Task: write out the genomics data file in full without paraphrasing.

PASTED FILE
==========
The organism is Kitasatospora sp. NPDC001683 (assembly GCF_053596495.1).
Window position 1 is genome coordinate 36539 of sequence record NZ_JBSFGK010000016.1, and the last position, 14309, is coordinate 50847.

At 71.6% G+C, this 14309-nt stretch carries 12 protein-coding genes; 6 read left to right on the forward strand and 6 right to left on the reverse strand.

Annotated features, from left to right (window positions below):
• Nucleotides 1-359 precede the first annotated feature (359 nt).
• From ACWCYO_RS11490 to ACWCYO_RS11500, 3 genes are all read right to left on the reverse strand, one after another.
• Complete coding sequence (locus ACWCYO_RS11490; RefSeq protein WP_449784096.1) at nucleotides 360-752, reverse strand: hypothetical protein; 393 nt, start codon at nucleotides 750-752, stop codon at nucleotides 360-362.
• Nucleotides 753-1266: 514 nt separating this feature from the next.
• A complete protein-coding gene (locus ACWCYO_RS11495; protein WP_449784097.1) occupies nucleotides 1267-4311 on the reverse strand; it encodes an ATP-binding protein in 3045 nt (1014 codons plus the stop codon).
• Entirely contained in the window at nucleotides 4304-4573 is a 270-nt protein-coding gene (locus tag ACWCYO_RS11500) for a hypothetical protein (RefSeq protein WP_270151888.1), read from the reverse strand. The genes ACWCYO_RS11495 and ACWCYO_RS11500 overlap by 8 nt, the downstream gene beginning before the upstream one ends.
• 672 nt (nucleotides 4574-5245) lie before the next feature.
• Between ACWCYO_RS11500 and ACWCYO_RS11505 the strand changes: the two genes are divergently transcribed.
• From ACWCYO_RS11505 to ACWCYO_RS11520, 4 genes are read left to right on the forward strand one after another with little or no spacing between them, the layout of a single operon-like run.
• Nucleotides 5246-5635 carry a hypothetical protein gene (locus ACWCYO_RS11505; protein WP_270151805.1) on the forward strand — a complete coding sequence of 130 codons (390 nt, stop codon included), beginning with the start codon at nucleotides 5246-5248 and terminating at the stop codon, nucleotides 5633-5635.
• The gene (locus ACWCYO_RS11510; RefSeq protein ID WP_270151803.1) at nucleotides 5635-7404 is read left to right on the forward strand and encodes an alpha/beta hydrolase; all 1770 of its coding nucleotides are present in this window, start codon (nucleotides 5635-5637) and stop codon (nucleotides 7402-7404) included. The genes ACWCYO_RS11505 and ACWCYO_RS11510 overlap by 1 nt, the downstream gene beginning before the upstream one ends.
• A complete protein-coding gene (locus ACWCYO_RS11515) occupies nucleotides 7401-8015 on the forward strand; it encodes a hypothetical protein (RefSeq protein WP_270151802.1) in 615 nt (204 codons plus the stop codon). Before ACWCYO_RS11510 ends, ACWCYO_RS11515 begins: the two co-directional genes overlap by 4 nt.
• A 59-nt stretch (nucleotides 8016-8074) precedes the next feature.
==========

The organism is Kitasatospora sp. NPDC001683 (assembly GCF_053596495.1).
Window position 1 is genome coordinate 36539 of sequence record NZ_JBSFGK010000016.1, and the last position, 14309, is coordinate 50847.

At 71.6% G+C, this 14309-nt stretch carries 12 protein-coding genes; 6 read left to right on the forward strand and 6 right to left on the reverse strand.

Annotated features, from left to right (window positions below):
• Nucleotides 1-359 precede the first annotated feature (359 nt).
• From ACWCYO_RS11490 to ACWCYO_RS11500, 3 genes are all read right to left on the reverse strand, one after another.
• Complete coding sequence (locus ACWCYO_RS11490; RefSeq protein WP_449784096.1) at nucleotides 360-752, reverse strand: hypothetical protein; 393 nt, start codon at nucleotides 750-752, stop codon at nucleotides 360-362.
• Nucleotides 753-1266: 514 nt separating this feature from the next.
• A complete protein-coding gene (locus ACWCYO_RS11495; protein WP_449784097.1) occupies nucleotides 1267-4311 on the reverse strand; it encodes an ATP-binding protein in 3045 nt (1014 codons plus the stop codon).
• Entirely contained in the window at nucleotides 4304-4573 is a 270-nt protein-coding gene (locus tag ACWCYO_RS11500) for a hypothetical protein (RefSeq protein WP_270151888.1), read from the reverse strand. The genes ACWCYO_RS11495 and ACWCYO_RS11500 overlap by 8 nt, the downstream gene beginning before the upstream one ends.
• 672 nt (nucleotides 4574-5245) lie before the next feature.
• Between ACWCYO_RS11500 and ACWCYO_RS11505 the strand changes: the two genes are divergently transcribed.
• From ACWCYO_RS11505 to ACWCYO_RS11520, 4 genes are read left to right on the forward strand one after another with little or no spacing between them, the layout of a single operon-like run.
• Nucleotides 5246-5635 carry a hypothetical protein gene (locus ACWCYO_RS11505; protein WP_270151805.1) on the forward strand — a complete coding sequence of 130 codons (390 nt, stop codon included), beginning with the start codon at nucleotides 5246-5248 and terminating at the stop codon, nucleotides 5633-5635.
• The gene (locus ACWCYO_RS11510; RefSeq protein ID WP_270151803.1) at nucleotides 5635-7404 is read left to right on the forward strand and encodes an alpha/beta hydrolase; all 1770 of its coding nucleotides are present in this window, start codon (nucleotides 5635-5637) and stop codon (nucleotides 7402-7404) included. The genes ACWCYO_RS11505 and ACWCYO_RS11510 overlap by 1 nt, the downstream gene beginning before the upstream one ends.
• A complete protein-coding gene (locus ACWCYO_RS11515) occupies nucleotides 7401-8015 on the forward strand; it encodes a hypothetical protein (RefSeq protein WP_270151802.1) in 615 nt (204 codons plus the stop codon). Before ACWCYO_RS11510 ends, ACWCYO_RS11515 begins: the two co-directional genes overlap by 4 nt.
• A 59-nt stretch (nucleotides 8016-8074) precedes the next feature.